–Former Lotte Ace “Sunday” Choji Murata, according to Jason Coskrey
The last two years have been atypical in that the selectors praised Giants ace Tomoyuki Sugano to the skies and found little fault with him. The norm is for the old guys to rip into today’s pitchers. While recognizing their talent, they launch into diatribes about what the best pitchers lack.
The best pitcher in Japan this season was probably SoftBank’s Kodai Senga. According to Coskrey, Horiuchi complained that “he could be better.” I guarantee if you dropped Senga into Horiuchi’s era of the 1960s and 1970s, he’d be vastly better.
The panelists recognize that the game is changing but at the same time seem put-off by the idea that teams are trying to maximize the utility of their pitching resources rather than using games as a kind of homage to the old ways.
I’ve written about this in the past, but when people these days point to the huge numbers of complete games thrown 50 years ago, they are giving the impression that those starters were regular running up high pitch counts. They weren’t. Most of the complete games in the 1960s were right around 100 pitches.
It was a different game. Batters were not walking as much. Weaker hitters were not as good as they are today, and there were more really bad teams with soft lineups. And even the best pitchers were yanked early when they had awkward first innings.
People often yearn for an idealized past, and part of the Sawamura Award process is a push to turn back the clock to an era when the competition and context were vastly different and use the award to get players and teams to alter their behavior, a kind of annual MAGA gathering with good manners and suits instead of red hats.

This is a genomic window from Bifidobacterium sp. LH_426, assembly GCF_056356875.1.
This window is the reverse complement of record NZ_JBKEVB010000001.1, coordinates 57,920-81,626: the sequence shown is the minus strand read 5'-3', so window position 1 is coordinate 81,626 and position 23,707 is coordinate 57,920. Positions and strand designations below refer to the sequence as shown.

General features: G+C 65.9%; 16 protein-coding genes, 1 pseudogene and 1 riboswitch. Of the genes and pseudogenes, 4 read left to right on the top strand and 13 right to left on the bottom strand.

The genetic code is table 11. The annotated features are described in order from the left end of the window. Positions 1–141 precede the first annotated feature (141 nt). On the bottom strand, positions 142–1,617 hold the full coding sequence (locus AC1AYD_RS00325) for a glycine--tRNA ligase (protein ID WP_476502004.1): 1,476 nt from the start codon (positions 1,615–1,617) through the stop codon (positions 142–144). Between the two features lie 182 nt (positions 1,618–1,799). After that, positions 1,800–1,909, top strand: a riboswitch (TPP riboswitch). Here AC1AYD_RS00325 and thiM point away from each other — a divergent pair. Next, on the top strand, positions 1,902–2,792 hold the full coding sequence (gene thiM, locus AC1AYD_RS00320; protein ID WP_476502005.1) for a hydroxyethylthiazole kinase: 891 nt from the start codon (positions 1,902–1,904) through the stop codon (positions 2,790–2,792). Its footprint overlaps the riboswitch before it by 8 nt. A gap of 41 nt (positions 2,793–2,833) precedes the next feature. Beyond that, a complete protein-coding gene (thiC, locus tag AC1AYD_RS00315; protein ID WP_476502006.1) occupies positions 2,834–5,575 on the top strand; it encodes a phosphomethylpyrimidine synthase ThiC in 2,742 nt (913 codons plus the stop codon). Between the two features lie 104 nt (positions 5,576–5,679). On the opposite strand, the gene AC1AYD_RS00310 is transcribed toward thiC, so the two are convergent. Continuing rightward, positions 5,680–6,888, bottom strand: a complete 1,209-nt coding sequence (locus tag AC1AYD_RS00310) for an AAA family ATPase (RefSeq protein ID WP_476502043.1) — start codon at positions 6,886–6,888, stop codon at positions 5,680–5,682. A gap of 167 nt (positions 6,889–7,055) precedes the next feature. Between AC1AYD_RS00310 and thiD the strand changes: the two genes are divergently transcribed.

Back in the day
Japan’s “Way of the Warrior” was a concept from Japan’s warring states period, teaching how samurai had to train and be righteous in society. But the actual formal documents called “Bushido” are an artifact of Edo period ‘s extended peace, a time when the warrior caste had become fossilized and essentially redundant.
At that time, the Tokugawa clan dominated the nation and samurai became underpaid petty bureaucrats in a society that became dominated by the merchant class. In that situation, it was no surprise that many samurai were forced to engage in commercial pursuits — something prohibited by Japan’s caste system — and strayed from the path they were ideally supposed to follow.
Like the rants of the Sawamura committee, the purpose of formalizing bushido and publishing it as texts was to make the samurai act in conformity with a doctrine that conflicted with the need to keep their families from starving.
Likewise, the Sawamura committee would have pitchers suddenly be as good against today’s superior competition as they themselves had been against the weaker hitting opponents of their day.